Green groups prep for back-to-school with Trash Free Lunch Challenge
Reusable lunch boxes will be distributed to first-graders of the following schools on the below dates, times and locations:
Grand View: At school on August 27, from 9 a.m. to noon on back-to-school night on August 30, from 5:30 to 6:30 p.m.
Pacific: At Kim Castner’s home (see school newsletter for address) on August 28, from 3 to 5 p.m.; on campus August 31 from 12:30 to 1:30 p.m.
Pennekamp: At school on August 31 from 8:15 to 9:30 a.m.
Robinson: At school on August 31 from 3 to 4 p.m.
The City of Manhattan Beach and Waste Management have provided the lunch boxes, which are produced by Go Green Lunch Box, a local company.
In an effort to reduce the amount of trash entering landfills from schools, Grades of Green has partnered with the Sanitation Districts of Los Angeles County to bring the Trash Free Lunch Challenge to schools.
Students at participating schools will learn the “four R’s” – recycling their milk cartons, reducing the amount of trash they use, reusing items like water bottles, cloth napkins and utensils, and rotting, or composting, their banana peels.
“Grades of Green is helping change kids habits for a lifetime,” said Melissa Bailey, communications director of the organization. She compared learning and practicing the “four R’s” to putting on a seatbelt. “When I was growing up, putting on your seatbelt was not a big thing,” she said, adding, “now, nobody would think twice about it.”
Schools in the Sanitation Districts of Los Angeles County can register for the challenge online before October 15. The first 10 schools to register will receive materials to help implement the program, including raffle prizes to encourage kids to use trash free lunches, laminated signs to indicate where the kids can recycle, compost or stack trays, reusable lunch boxes, and a campus eco audit from Grades of Green.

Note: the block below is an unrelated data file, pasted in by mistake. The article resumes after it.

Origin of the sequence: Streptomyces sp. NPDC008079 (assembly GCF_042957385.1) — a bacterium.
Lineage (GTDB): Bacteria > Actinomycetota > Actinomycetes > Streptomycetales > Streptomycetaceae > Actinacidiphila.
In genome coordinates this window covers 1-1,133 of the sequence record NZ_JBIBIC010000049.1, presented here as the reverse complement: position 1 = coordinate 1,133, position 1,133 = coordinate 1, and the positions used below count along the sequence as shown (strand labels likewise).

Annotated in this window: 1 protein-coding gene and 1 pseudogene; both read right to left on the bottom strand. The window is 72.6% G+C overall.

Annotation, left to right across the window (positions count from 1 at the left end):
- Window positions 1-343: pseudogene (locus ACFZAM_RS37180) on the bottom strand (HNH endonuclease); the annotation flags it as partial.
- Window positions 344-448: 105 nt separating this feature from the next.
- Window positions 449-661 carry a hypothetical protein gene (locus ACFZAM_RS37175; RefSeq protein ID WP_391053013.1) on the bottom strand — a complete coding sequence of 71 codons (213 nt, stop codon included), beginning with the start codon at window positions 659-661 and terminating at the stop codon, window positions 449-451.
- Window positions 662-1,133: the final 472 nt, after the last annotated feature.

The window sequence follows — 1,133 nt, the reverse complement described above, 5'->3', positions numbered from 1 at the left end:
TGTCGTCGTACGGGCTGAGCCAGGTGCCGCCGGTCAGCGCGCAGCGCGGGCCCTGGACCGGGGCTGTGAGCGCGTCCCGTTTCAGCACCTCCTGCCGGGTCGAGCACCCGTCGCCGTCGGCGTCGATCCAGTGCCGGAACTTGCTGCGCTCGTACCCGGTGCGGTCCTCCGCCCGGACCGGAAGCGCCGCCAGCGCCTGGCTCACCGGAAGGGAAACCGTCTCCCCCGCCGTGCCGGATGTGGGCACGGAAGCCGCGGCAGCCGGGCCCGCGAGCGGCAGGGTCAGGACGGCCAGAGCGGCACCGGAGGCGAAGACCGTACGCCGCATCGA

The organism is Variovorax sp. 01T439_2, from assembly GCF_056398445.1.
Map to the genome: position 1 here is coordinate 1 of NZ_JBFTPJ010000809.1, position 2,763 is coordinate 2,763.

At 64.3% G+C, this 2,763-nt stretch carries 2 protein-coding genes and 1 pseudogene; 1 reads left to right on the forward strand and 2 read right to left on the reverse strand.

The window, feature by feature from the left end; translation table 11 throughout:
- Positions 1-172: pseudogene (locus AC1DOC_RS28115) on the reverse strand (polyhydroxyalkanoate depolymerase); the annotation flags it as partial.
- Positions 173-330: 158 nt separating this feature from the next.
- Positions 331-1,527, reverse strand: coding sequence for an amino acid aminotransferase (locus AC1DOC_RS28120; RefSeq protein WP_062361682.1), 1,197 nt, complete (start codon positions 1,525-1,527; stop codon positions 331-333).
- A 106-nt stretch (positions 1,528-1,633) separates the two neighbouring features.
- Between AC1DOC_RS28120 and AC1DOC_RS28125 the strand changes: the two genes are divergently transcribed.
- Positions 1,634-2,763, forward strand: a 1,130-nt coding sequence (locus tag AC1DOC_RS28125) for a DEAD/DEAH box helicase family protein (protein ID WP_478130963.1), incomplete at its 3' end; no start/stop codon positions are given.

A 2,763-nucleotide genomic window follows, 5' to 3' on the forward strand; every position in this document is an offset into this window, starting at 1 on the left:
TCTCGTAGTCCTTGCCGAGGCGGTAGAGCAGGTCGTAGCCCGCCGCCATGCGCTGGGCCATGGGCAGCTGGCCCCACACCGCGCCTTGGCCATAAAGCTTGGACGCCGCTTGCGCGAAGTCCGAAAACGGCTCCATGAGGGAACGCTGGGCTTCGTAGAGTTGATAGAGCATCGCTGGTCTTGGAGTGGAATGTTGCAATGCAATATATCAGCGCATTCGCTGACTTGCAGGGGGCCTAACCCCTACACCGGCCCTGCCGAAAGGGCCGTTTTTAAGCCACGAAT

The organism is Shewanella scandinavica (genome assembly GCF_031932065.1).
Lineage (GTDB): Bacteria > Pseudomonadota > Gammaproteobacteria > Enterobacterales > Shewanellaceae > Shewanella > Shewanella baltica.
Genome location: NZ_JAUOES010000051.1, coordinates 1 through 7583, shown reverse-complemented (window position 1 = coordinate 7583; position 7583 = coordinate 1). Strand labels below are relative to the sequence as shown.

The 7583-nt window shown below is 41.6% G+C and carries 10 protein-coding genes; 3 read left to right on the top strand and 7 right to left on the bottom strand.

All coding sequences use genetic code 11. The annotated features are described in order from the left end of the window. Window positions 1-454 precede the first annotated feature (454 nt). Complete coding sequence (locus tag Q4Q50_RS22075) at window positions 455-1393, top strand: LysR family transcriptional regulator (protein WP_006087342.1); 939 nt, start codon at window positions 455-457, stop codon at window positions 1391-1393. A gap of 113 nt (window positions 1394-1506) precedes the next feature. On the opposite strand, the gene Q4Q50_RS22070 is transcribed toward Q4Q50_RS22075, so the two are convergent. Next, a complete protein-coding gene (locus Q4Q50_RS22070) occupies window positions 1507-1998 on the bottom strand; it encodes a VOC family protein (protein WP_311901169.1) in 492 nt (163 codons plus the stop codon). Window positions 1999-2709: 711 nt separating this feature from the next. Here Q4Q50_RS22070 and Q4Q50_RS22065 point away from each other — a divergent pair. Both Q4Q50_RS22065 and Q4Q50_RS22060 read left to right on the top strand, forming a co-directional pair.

The challenge will end in March, after which a panel of judges will visit schools to choose a winner. The winning school receives a $1,000 education grant.
Each elementary school in Manhattan Beach currently has a trash-free lunch program, saving the school district an estimated $10,000 in trash liners and trash hauler fees per year, according to Grades of Green.
“We wanted to expand and get it bigger,” said Lisa Coppedge, director of Grades of Green, who mailed letters to the principals of 300 schools in the county to request participation in the challenge.
Bailey noted the importance of reducing trash. “In LA County, we produce enough trash to fill Dodger Stadium from the field to the nosebleed section every day,” she said.
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